Cheating in Business: A Metaethical Perspective

Journal of Business Ethics 162 (3):519-532 (2020)
  Copy   BIBTEX

Abstract

Although the managerial practice of cheating spans complex and heterogeneous situations, most business ethics scholars consider that the very idea of cheating is indefensible on moral grounds, and quickly dismiss it as wrongdoing. This paper proposes to fine-tune this conventional moral assessment by arguing that some forms of cheating can be justified—or at least excused. To do so, it starts with a value-free definition of cheating that covers a wide diversity of situations: “breaking the rules while deliberately leading or allowing others to think they have been respected.” While using this definition at the metaethical level, the paper contends that the moral assessment of cheating depends on the obligation to comply with the rules. There are rules which do not entail moral obligations, and there are special circumstances where other more important obligations override the obligation to comply with the rules. Furthermore, the paper argues that respecting the penalty rules also influences the moral assessment of cheating on the rules. The key interest of this endeavor lies in contributing to building a more solid theoretical framework for the study of cheating in management, which may replace our common prejudices and basic intuitions on this matter.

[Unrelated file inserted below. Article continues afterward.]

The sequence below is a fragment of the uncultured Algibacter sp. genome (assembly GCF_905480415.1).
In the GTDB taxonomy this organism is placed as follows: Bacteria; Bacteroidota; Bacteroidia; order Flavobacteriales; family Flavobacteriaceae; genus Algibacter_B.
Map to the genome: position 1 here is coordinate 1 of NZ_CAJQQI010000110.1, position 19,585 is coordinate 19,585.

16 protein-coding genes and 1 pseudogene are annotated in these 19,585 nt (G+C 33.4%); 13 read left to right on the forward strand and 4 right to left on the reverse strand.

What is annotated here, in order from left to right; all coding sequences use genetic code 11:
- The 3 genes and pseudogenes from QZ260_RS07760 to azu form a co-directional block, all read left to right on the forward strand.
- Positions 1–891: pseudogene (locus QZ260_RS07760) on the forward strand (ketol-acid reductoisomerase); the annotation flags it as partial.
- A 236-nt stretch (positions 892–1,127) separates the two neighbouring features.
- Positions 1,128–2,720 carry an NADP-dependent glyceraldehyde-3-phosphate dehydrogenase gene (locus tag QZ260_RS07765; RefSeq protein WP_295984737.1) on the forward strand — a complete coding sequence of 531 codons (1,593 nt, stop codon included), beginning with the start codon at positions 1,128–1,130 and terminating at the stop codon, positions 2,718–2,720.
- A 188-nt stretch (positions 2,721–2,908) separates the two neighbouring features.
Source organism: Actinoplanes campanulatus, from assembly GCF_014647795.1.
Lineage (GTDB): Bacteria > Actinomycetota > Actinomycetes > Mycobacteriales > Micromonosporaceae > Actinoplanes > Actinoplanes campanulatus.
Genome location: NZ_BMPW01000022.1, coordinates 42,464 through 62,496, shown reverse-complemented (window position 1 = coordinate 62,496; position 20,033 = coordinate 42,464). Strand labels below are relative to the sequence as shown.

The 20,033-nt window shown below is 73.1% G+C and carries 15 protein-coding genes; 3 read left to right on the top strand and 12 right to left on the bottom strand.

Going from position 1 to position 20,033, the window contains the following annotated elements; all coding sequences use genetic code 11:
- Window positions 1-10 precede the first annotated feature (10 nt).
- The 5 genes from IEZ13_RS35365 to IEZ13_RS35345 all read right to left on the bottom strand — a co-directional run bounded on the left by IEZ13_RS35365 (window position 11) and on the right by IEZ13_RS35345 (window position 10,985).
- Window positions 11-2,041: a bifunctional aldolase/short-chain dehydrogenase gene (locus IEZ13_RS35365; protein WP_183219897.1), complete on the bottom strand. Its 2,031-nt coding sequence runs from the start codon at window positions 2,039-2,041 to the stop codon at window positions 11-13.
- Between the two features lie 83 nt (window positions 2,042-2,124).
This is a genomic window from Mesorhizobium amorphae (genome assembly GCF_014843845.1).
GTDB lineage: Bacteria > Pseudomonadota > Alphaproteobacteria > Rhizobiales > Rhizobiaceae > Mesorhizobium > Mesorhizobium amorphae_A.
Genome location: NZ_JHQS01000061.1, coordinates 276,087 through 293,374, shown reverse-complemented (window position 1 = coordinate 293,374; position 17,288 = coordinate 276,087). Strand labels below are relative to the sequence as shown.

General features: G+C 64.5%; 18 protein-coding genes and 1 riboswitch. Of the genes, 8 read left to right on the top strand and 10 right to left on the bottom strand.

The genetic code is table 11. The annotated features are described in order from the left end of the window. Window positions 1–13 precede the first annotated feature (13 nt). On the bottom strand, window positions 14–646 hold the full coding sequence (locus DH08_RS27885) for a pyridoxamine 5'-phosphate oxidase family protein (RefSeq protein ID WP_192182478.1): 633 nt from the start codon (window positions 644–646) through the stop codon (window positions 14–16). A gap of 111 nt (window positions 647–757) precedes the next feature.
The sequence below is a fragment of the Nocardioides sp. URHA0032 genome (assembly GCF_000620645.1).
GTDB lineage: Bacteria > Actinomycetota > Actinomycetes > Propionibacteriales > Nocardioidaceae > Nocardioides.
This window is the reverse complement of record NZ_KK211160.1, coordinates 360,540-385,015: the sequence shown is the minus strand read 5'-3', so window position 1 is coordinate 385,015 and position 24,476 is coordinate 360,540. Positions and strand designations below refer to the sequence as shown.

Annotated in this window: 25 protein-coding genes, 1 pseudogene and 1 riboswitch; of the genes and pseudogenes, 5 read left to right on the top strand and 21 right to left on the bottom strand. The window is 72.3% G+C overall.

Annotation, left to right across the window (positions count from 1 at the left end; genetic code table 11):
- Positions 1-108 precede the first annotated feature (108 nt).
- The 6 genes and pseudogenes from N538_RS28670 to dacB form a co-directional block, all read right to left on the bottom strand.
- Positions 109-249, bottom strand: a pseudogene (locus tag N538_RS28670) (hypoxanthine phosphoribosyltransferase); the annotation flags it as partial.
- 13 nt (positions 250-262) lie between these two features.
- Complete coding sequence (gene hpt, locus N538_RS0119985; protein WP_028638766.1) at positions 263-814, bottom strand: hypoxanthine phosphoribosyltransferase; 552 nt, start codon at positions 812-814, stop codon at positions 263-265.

Links

PhilArchive



    Upload a copy of this work     Papers currently archived: 93,745

External links

Setup an account with your affiliations in order to access resources via your University's proxy server

Through your library

Similar books and articles

Normative Revisionism about Student Cheating.Odysseus Makridis & Fred Englander - 2020 - Journal of Academic Ethics 19 (1):1-23.
Did Armstrong Cheat?Eric Moore - 2017 - Sport, Ethics and Philosophy 11 (4):413-427.
On the argument that enhancement is "cheating".M. Schermer - 2008 - Journal of Medical Ethics 34 (2):85-88.
Cheating: ethics in everyday life.Deborah L. Rhode - 2018 - New York: Oxford University Press.

Analytics

Added to PP
2018-08-23

Downloads
32 (#127,447)

6 months
8 (#1,326,708)

Historical graph of downloads
How can I increase my downloads?

References found in this work

What we owe to each other.Thomas Scanlon - 1998 - Cambridge: Belknap Press of Harvard University Press.
Nicomachean ethics. Aristotle - 1999 - New York: Clarendon Press. Edited by Michael Pakaluk. Translated by Michael Pakaluk.
The concept of law.Hla Hart - 1961 - New York: Oxford University Press.
What We Owe to Each Other.Thomas Scanlon - 2002 - Mind 111 (442):323-354.
A Treatise of Human Nature.David Hume & A. D. Lindsay - 1958 - Philosophical Quarterly 8 (33):379-380.

View all 96 references / Add more references